A big example of a retail travel agent that we have here in Australia is Flight Centre. There are big ones all over the world – you’ll probably know who the big ones are in your home market. These are the travel agents who work out of a bricks-and-mortar shopfront, where a customer can walk in and ask someone to plan a trip for them. Industry standards recommend setting commission rates for agents such as these at around 10%-20% of the retail price of the package they put together.
Tour wholesalers, such as Go Tours here in Australia, never sell directly to customers. Rather, they link the individual tour operators (like you) with the retail travel agents (like Flight Centre). They supply tour options that include transportation, accommodation and of course tours. They also usually promote tours and programs that they think will appeal to certain markets.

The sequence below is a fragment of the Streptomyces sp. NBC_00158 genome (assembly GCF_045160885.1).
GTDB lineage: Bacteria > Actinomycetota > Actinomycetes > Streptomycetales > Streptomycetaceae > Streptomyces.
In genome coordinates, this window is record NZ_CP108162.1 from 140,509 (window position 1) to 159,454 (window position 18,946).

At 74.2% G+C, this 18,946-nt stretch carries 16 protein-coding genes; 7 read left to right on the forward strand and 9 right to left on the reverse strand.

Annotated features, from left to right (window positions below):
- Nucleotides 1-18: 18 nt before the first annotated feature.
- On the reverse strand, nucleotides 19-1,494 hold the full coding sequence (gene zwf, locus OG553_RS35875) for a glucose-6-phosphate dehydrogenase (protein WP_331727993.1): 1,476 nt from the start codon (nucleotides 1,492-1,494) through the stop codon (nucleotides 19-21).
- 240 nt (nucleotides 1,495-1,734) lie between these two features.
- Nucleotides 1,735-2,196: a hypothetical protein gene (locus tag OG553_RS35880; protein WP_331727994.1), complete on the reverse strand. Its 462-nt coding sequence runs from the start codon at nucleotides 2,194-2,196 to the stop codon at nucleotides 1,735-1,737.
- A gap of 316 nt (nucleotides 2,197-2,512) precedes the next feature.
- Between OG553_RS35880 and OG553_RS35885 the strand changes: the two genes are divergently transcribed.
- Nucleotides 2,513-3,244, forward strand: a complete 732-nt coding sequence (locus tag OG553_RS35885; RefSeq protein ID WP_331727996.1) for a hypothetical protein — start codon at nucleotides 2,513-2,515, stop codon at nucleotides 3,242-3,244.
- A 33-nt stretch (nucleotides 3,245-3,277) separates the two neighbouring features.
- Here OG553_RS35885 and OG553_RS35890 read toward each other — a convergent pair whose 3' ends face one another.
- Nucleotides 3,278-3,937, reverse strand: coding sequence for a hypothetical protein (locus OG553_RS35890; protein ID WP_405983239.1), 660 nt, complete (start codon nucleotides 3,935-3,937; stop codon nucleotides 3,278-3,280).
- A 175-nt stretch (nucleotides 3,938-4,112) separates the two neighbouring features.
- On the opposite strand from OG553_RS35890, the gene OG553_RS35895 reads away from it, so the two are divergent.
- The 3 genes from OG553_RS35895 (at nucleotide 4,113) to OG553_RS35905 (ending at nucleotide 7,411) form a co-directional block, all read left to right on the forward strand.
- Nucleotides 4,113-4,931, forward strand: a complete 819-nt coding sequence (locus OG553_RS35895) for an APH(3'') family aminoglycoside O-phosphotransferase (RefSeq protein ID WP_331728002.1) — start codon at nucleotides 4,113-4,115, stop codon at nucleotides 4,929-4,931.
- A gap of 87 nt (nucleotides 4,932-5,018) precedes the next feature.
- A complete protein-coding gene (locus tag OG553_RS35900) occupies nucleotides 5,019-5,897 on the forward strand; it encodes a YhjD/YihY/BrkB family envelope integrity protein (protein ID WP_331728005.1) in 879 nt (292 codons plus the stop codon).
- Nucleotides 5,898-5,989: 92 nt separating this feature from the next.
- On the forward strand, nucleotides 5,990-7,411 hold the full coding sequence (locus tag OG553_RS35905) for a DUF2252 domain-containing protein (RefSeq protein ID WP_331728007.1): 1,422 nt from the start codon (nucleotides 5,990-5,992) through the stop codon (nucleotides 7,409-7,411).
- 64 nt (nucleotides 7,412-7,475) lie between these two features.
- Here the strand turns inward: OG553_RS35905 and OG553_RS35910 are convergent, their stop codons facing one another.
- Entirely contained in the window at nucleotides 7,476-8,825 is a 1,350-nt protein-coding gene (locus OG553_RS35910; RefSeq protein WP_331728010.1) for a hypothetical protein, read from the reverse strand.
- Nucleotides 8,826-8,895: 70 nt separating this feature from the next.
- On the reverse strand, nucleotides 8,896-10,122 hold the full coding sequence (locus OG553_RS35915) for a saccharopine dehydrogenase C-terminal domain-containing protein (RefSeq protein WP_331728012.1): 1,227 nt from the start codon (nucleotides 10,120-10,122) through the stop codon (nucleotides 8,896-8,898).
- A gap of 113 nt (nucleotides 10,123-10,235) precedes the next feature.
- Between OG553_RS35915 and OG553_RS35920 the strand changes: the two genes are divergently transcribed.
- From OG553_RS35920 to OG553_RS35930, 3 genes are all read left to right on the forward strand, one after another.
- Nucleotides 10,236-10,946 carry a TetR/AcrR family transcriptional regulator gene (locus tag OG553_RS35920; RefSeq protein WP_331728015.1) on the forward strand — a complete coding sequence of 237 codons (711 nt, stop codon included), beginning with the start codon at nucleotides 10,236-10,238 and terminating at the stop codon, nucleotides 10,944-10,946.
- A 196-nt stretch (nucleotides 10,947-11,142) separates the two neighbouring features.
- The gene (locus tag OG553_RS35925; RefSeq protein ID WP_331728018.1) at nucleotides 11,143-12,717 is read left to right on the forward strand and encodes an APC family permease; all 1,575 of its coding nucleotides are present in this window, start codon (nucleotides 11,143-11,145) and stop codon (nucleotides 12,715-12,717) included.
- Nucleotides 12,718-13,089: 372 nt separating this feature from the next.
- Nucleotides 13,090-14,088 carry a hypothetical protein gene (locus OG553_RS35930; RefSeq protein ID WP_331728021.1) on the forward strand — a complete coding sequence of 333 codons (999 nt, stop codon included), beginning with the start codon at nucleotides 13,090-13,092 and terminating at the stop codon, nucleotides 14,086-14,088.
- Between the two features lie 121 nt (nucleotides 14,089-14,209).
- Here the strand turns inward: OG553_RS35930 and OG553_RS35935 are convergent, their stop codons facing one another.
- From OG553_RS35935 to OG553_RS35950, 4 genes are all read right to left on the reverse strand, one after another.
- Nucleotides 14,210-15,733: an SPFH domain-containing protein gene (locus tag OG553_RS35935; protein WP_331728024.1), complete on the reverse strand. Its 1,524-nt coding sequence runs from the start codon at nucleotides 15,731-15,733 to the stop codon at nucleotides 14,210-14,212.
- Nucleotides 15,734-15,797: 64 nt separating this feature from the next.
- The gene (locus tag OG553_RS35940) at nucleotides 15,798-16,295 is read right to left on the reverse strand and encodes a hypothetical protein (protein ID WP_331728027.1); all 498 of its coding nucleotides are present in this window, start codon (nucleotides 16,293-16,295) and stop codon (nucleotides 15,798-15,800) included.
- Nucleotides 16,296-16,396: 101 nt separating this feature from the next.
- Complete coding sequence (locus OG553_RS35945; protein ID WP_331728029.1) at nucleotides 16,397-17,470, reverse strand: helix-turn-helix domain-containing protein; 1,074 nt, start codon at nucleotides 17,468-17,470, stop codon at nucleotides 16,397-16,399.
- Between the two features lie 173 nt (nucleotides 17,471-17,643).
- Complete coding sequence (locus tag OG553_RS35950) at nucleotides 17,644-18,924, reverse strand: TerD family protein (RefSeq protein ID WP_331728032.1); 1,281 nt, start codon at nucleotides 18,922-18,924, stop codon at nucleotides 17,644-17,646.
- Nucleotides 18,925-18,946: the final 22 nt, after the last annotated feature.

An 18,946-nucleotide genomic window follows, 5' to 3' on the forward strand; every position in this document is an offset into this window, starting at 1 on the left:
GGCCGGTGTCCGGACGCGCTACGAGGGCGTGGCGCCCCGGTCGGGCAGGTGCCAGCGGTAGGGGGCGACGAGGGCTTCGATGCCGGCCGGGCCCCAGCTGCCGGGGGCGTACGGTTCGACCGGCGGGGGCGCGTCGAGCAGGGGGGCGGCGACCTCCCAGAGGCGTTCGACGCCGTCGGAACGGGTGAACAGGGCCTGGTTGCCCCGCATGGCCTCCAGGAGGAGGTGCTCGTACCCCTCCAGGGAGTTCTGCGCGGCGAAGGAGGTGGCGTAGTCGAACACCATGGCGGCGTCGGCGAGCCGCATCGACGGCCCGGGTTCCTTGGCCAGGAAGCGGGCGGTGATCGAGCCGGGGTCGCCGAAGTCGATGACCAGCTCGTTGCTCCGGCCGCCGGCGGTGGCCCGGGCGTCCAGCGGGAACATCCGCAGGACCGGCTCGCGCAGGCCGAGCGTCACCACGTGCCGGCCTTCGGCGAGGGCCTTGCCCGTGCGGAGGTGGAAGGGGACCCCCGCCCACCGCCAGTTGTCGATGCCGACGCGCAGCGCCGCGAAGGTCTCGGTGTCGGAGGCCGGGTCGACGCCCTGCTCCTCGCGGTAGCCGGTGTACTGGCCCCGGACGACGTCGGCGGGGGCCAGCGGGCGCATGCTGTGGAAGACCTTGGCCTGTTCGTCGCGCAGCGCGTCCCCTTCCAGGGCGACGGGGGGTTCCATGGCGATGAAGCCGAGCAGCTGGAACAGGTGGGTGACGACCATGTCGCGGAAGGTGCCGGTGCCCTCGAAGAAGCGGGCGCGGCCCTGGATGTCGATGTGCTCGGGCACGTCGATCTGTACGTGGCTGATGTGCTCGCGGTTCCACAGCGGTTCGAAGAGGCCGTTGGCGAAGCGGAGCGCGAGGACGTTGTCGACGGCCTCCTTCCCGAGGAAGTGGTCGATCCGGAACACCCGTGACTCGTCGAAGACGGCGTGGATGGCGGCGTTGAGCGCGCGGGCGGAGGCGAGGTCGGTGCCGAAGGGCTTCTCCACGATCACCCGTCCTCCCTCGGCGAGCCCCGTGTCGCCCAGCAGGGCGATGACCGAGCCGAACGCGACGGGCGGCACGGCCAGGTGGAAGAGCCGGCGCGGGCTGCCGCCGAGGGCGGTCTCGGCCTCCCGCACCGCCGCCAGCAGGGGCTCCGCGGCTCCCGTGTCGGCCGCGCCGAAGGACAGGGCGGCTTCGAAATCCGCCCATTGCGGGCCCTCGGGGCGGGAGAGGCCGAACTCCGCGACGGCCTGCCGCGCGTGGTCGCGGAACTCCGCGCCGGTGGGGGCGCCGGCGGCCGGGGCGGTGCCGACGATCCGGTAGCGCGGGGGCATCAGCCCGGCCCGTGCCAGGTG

For the services that tour wholesalers provide, industry standards recommend setting commission rates at around 25%-30%. They are more expensive, but then the service they provide links you to more distributors.
The ITO fits into the picture after the wholesaler. The wholesaler contacts the ITO after receiving a booking, and the ITO then books each element of the tour itinerary.
ITOs specialize in promoting and very often reselling tours and accommodation related to the specific area they operate in. They really offer in-depth, advanced knowledge of the particular destination the customer wants to visit.
For example, if a customer wants to book a Disneyland holiday to California, they ask a retail travel agent for a Disneyland holiday, the retail travel agent then contacts a wholesaler to look at Disneyland holiday packages, and the wholesaler then contacts the ITO who will book the specific hotels, transport options and activities involved.